The potato year for the 19ha crop starts with ploughing before Christmas and phosphate and potash fertiliser application, before the ground is rotavated twice in the spring. Seed potatoes are then planted with seed-bed nitrogen-phosphate-potash fertiliser.
Mr Ford aims to plant in the first week of March, as he is not looking for ultra-early lifting, while crop bulking up does not come before mid-June.
A pre-emergence herbicide containing flufenacet + metribuzin (Artist) is used, and two to three blight sprays are usually applied from mid-May onwards, before the spuds are lifted. Early lifting means pests such as potato cyst nematodes are not a big problem.
Mr Ford is one of the few growers who do not destone fields in the area, as he believes the red sandstone in the soil helps it to warm up quickly in the spring. “If you don’t destone, the crops mature a little earlier due the early warmth in the soil,” he says.
There is very little risk of frost on the mild, south-facing farm, but this year, when Storm Hannah raced in from the Atlantic at more than 80mph in late April, Wales became the windiest place in Britain and the salt whipped up from the sea put the potato crop back about a week.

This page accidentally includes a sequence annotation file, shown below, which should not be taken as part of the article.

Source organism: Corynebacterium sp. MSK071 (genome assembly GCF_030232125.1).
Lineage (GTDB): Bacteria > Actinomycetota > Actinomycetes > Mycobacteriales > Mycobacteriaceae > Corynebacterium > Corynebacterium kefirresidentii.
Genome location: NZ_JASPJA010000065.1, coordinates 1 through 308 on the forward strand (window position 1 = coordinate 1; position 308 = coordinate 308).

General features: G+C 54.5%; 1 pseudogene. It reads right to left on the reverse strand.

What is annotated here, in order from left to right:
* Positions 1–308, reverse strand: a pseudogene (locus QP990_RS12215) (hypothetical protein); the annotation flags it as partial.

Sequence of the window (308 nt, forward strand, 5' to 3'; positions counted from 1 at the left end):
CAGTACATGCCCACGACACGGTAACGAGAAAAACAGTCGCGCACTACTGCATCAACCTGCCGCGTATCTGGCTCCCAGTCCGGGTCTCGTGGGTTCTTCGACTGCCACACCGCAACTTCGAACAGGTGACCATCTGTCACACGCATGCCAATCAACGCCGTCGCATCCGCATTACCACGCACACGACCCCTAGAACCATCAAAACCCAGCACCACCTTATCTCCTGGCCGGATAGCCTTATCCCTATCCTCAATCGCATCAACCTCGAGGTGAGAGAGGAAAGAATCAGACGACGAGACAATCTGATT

This season, a foliar feed has been applied to help the crop recover from this salty storm, while irrigation is supplied throughout the growing season from the farm’s reservoirs.
Mr Ford estimate he needs 20 picking days to lift his 19ha of spuds, and he aims to be finished by mid-July. The crop is harvested with green tops still attached, to give feed for the sheep, and once the ewes are taken off, the field is levelled and ryegrass sown for stock feed.
In fact, ryegrass is sown after both potato and spring barley crops, so the whole farm is green in September to help preserve nutrients in the soils and give useful stock grazing.
For the second successive potato crop, cattle manure is applied in the late autumn before ploughing, illustrating that livestock are a key element of potato production on the farm.